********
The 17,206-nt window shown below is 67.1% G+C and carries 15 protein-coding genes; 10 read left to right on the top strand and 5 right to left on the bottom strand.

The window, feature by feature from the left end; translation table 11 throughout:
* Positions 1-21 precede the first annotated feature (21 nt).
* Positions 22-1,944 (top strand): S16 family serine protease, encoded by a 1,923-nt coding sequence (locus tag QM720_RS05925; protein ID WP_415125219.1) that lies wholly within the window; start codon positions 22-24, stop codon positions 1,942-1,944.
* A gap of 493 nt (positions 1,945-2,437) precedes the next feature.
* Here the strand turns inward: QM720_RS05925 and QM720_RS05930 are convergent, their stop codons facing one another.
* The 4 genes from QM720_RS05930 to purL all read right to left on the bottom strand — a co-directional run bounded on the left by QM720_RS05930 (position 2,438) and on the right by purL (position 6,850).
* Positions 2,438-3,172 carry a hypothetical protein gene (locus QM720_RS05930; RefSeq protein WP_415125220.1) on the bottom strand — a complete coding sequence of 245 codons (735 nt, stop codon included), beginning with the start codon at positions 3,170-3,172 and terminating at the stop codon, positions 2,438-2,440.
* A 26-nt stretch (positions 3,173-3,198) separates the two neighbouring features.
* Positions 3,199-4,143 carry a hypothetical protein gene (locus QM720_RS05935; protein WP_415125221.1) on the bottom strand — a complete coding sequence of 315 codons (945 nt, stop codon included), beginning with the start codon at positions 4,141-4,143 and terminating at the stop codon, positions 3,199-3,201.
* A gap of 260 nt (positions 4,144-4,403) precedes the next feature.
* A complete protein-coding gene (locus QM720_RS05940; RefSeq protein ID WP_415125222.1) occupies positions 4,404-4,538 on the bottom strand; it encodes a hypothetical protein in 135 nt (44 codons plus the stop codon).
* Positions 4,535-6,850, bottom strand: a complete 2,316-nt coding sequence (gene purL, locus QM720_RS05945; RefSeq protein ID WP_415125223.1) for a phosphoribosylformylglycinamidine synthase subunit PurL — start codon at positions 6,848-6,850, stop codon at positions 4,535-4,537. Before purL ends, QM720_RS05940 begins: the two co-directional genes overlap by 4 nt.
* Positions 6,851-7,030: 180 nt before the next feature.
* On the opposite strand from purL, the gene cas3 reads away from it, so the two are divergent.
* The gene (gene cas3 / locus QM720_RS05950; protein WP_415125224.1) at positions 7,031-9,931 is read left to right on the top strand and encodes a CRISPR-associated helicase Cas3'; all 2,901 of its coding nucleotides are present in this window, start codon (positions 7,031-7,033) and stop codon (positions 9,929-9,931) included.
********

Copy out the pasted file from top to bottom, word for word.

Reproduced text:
The 17,206-nt window shown below is 67.1% G+C and carries 15 protein-coding genes; 10 read left to right on the top strand and 5 right to left on the bottom strand.

The window, feature by feature from the left end; translation table 11 throughout:
* Positions 1-21 precede the first annotated feature (21 nt).
* Positions 22-1,944 (top strand): S16 family serine protease, encoded by a 1,923-nt coding sequence (locus tag QM720_RS05925; protein ID WP_415125219.1) that lies wholly within the window; start codon positions 22-24, stop codon positions 1,942-1,944.
* A gap of 493 nt (positions 1,945-2,437) precedes the next feature.
* Here the strand turns inward: QM720_RS05925 and QM720_RS05930 are convergent, their stop codons facing one another.
* The 4 genes from QM720_RS05930 to purL all read right to left on the bottom strand — a co-directional run bounded on the left by QM720_RS05930 (position 2,438) and on the right by purL (position 6,850).
* Positions 2,438-3,172 carry a hypothetical protein gene (locus QM720_RS05930; RefSeq protein WP_415125220.1) on the bottom strand — a complete coding sequence of 245 codons (735 nt, stop codon included), beginning with the start codon at positions 3,170-3,172 and terminating at the stop codon, positions 2,438-2,440.
* A 26-nt stretch (positions 3,173-3,198) separates the two neighbouring features.
* Positions 3,199-4,143 carry a hypothetical protein gene (locus QM720_RS05935; protein WP_415125221.1) on the bottom strand — a complete coding sequence of 315 codons (945 nt, stop codon included), beginning with the start codon at positions 4,141-4,143 and terminating at the stop codon, positions 3,199-3,201.
* A gap of 260 nt (positions 4,144-4,403) precedes the next feature.
* A complete protein-coding gene (locus QM720_RS05940; RefSeq protein ID WP_415125222.1) occupies positions 4,404-4,538 on the bottom strand; it encodes a hypothetical protein in 135 nt (44 codons plus the stop codon).
* Positions 4,535-6,850, bottom strand: a complete 2,316-nt coding sequence (gene purL, locus QM720_RS05945; RefSeq protein ID WP_415125223.1) for a phosphoribosylformylglycinamidine synthase subunit PurL — start codon at positions 6,848-6,850, stop codon at positions 4,535-4,537. Before purL ends, QM720_RS05940 begins: the two co-directional genes overlap by 4 nt.
* Positions 6,851-7,030: 180 nt before the next feature.
* On the opposite strand from purL, the gene cas3 reads away from it, so the two are divergent.
* The gene (gene cas3 / locus QM720_RS05950; protein WP_415125224.1) at positions 7,031-9,931 is read left to right on the top strand and encodes a CRISPR-associated helicase Cas3'; all 2,901 of its coding nucleotides are present in this window, start codon (positions 7,031-7,033) and stop codon (positions 9,929-9,931) included.